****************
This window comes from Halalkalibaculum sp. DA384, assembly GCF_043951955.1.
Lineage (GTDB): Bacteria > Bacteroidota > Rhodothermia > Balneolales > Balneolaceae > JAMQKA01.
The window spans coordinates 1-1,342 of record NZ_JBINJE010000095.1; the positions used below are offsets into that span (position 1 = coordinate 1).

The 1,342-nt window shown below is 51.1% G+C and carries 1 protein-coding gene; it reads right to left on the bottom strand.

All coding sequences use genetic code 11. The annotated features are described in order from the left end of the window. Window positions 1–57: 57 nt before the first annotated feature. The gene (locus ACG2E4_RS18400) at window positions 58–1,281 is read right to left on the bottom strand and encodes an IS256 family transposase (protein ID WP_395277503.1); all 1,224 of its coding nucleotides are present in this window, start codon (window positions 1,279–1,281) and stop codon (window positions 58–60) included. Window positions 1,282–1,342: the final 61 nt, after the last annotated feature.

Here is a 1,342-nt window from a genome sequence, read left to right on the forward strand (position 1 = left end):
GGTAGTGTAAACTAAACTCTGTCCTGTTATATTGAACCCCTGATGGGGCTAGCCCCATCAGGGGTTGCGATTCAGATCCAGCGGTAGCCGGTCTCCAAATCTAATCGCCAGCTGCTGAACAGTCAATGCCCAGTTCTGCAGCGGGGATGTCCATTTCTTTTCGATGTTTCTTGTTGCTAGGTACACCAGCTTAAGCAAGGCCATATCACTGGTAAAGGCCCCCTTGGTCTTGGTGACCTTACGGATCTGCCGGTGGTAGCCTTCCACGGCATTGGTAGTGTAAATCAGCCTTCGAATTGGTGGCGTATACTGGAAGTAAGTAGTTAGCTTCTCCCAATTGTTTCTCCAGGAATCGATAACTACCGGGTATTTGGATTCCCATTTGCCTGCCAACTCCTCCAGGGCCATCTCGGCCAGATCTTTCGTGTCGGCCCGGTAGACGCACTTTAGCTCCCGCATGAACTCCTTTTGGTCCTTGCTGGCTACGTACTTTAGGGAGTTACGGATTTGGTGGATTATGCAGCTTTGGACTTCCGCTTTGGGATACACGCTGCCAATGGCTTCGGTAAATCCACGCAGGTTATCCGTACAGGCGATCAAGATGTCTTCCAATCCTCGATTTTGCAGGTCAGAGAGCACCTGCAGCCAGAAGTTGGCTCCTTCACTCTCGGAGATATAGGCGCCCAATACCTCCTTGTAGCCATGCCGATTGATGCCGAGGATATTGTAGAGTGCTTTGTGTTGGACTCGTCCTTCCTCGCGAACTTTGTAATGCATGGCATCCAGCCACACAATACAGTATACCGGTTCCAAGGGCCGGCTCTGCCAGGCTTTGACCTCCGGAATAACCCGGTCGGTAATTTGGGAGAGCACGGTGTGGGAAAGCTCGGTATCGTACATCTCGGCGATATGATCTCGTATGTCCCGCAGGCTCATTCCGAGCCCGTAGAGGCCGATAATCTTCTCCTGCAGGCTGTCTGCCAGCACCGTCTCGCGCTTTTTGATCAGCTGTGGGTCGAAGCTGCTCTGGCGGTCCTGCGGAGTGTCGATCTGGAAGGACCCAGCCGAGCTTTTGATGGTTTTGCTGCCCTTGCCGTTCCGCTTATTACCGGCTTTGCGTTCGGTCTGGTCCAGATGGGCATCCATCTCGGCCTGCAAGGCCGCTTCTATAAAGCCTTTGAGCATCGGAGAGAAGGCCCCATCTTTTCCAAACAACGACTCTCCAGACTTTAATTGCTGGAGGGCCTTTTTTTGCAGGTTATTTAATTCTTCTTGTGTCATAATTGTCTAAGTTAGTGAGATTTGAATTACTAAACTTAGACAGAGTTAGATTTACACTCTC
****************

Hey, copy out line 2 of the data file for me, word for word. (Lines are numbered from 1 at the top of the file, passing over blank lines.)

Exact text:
Lineage (GTDB): Bacteria > Bacteroidota > Rhodothermia > Balneolales > Balneolaceae > JAMQKA01.